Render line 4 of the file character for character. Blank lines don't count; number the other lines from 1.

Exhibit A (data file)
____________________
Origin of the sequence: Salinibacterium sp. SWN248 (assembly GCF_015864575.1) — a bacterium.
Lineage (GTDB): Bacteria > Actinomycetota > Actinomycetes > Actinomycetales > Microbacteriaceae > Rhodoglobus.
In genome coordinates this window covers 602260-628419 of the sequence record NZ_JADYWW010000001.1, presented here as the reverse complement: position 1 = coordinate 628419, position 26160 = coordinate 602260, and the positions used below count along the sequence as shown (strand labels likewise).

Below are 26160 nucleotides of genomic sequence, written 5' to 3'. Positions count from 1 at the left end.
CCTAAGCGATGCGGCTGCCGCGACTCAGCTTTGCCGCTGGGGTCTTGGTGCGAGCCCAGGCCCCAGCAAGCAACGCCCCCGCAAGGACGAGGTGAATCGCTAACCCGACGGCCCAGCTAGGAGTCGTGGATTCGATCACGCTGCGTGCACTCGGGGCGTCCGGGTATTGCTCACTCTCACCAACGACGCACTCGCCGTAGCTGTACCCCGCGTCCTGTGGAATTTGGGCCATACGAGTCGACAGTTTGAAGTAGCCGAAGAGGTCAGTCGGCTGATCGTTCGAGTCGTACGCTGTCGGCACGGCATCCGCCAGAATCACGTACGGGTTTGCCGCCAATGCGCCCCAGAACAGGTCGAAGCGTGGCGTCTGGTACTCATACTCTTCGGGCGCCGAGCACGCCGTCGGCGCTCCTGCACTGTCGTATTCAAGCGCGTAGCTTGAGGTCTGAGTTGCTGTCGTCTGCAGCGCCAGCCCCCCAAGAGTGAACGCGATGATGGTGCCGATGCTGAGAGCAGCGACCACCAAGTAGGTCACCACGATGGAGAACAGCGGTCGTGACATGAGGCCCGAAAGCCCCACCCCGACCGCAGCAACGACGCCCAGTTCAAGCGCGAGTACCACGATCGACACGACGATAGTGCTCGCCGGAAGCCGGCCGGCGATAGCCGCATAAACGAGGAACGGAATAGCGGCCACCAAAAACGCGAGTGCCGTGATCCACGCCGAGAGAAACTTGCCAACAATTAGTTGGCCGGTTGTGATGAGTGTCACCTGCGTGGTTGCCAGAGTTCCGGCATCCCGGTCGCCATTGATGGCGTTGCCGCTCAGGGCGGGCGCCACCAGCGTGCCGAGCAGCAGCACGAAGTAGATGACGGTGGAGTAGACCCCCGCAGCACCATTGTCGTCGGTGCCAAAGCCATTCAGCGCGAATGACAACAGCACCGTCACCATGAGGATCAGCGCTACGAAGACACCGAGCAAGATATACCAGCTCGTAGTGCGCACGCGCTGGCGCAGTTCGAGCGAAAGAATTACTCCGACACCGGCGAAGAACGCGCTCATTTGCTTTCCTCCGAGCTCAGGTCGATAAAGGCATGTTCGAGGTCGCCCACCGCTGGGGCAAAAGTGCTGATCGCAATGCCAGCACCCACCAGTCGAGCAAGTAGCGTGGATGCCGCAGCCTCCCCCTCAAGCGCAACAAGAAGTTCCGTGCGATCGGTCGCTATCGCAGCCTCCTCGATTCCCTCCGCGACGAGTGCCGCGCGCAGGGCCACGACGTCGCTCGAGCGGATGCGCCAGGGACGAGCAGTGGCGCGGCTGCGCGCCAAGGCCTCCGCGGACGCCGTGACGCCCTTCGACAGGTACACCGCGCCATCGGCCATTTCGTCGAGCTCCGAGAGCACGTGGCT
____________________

Below are 26160 nucleotides of genomic sequence, written 5' to 3'. Positions count from 1 at the left end.